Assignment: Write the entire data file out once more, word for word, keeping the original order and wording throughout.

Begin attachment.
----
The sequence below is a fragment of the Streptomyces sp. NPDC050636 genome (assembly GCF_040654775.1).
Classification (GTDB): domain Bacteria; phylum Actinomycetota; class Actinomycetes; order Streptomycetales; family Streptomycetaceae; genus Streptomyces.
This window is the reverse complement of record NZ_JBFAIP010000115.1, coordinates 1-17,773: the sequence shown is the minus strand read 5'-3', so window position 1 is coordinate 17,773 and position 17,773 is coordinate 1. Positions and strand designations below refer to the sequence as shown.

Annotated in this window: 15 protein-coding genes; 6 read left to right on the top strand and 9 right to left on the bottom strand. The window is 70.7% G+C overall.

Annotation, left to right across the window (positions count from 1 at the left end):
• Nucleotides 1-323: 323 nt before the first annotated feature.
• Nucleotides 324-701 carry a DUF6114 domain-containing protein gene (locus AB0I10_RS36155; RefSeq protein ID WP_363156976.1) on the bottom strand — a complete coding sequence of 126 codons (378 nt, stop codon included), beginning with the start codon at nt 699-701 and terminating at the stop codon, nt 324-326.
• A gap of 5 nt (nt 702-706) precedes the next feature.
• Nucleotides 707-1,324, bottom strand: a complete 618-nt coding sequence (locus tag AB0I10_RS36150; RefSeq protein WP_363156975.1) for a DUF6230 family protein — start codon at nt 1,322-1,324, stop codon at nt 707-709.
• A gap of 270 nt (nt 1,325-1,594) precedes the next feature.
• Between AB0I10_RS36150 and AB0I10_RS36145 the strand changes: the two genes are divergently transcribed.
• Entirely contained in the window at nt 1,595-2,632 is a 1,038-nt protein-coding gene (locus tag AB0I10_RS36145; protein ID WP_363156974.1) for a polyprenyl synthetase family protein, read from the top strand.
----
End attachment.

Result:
The sequence below is a fragment of the Streptomyces sp. NPDC050636 genome (assembly GCF_040654775.1).
Classification (GTDB): domain Bacteria; phylum Actinomycetota; class Actinomycetes; order Streptomycetales; family Streptomycetaceae; genus Streptomyces.
This window is the reverse complement of record NZ_JBFAIP010000115.1, coordinates 1-17,773: the sequence shown is the minus strand read 5'-3', so window position 1 is coordinate 17,773 and position 17,773 is coordinate 1. Positions and strand designations below refer to the sequence as shown.

Annotated in this window: 15 protein-coding genes; 6 read left to right on the top strand and 9 right to left on the bottom strand. The window is 70.7% G+C overall.

Annotation, left to right across the window (positions count from 1 at the left end):
• Nucleotides 1-323: 323 nt before the first annotated feature.
• Nucleotides 324-701 carry a DUF6114 domain-containing protein gene (locus AB0I10_RS36155; RefSeq protein ID WP_363156976.1) on the bottom strand — a complete coding sequence of 126 codons (378 nt, stop codon included), beginning with the start codon at nt 699-701 and terminating at the stop codon, nt 324-326.
• A gap of 5 nt (nt 702-706) precedes the next feature.
• Nucleotides 707-1,324, bottom strand: a complete 618-nt coding sequence (locus tag AB0I10_RS36150; RefSeq protein WP_363156975.1) for a DUF6230 family protein — start codon at nt 1,322-1,324, stop codon at nt 707-709.
• A gap of 270 nt (nt 1,325-1,594) precedes the next feature.
• Between AB0I10_RS36150 and AB0I10_RS36145 the strand changes: the two genes are divergently transcribed.
• Entirely contained in the window at nt 1,595-2,632 is a 1,038-nt protein-coding gene (locus tag AB0I10_RS36145; protein ID WP_363156974.1) for a polyprenyl synthetase family protein, read from the top strand.